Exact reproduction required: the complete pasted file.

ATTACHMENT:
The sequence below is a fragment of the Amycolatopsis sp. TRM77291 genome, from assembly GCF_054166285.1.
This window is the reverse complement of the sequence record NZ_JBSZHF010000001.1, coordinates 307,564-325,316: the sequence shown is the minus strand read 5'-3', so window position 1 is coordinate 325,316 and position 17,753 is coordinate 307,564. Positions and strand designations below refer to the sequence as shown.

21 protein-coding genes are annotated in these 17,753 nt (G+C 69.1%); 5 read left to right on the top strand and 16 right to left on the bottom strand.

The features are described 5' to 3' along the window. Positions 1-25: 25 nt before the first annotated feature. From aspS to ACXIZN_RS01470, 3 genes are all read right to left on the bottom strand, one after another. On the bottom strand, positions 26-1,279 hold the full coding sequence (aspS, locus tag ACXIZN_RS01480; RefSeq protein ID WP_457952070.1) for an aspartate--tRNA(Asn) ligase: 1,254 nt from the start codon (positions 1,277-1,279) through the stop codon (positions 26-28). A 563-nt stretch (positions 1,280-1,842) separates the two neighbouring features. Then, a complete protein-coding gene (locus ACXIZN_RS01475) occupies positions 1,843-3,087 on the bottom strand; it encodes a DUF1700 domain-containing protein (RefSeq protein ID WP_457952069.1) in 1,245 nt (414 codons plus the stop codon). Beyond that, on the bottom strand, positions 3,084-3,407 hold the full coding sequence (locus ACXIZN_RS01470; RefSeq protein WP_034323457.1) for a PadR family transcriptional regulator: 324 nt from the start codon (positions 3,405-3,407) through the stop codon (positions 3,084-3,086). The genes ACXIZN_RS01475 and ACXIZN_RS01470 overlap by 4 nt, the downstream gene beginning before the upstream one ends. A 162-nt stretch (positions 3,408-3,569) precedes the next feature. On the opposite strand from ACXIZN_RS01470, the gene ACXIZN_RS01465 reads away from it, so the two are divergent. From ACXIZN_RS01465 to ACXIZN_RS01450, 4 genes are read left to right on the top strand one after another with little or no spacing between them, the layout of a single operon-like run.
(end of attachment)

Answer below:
The sequence below is a fragment of the Amycolatopsis sp. TRM77291 genome, from assembly GCF_054166285.1.
This window is the reverse complement of the sequence record NZ_JBSZHF010000001.1, coordinates 307,564-325,316: the sequence shown is the minus strand read 5'-3', so window position 1 is coordinate 325,316 and position 17,753 is coordinate 307,564. Positions and strand designations below refer to the sequence as shown.

21 protein-coding genes are annotated in these 17,753 nt (G+C 69.1%); 5 read left to right on the top strand and 16 right to left on the bottom strand.

The features are described 5' to 3' along the window. Positions 1-25: 25 nt before the first annotated feature. From aspS to ACXIZN_RS01470, 3 genes are all read right to left on the bottom strand, one after another. On the bottom strand, positions 26-1,279 hold the full coding sequence (aspS, locus tag ACXIZN_RS01480; RefSeq protein ID WP_457952070.1) for an aspartate--tRNA(Asn) ligase: 1,254 nt from the start codon (positions 1,277-1,279) through the stop codon (positions 26-28). A 563-nt stretch (positions 1,280-1,842) separates the two neighbouring features. Then, a complete protein-coding gene (locus ACXIZN_RS01475) occupies positions 1,843-3,087 on the bottom strand; it encodes a DUF1700 domain-containing protein (RefSeq protein ID WP_457952069.1) in 1,245 nt (414 codons plus the stop codon). Beyond that, on the bottom strand, positions 3,084-3,407 hold the full coding sequence (locus ACXIZN_RS01470; RefSeq protein WP_034323457.1) for a PadR family transcriptional regulator: 324 nt from the start codon (positions 3,405-3,407) through the stop codon (positions 3,084-3,086). The genes ACXIZN_RS01475 and ACXIZN_RS01470 overlap by 4 nt, the downstream gene beginning before the upstream one ends. A 162-nt stretch (positions 3,408-3,569) precedes the next feature. On the opposite strand from ACXIZN_RS01470, the gene ACXIZN_RS01465 reads away from it, so the two are divergent. From ACXIZN_RS01465 to ACXIZN_RS01450, 4 genes are read left to right on the top strand one after another with little or no spacing between them, the layout of a single operon-like run.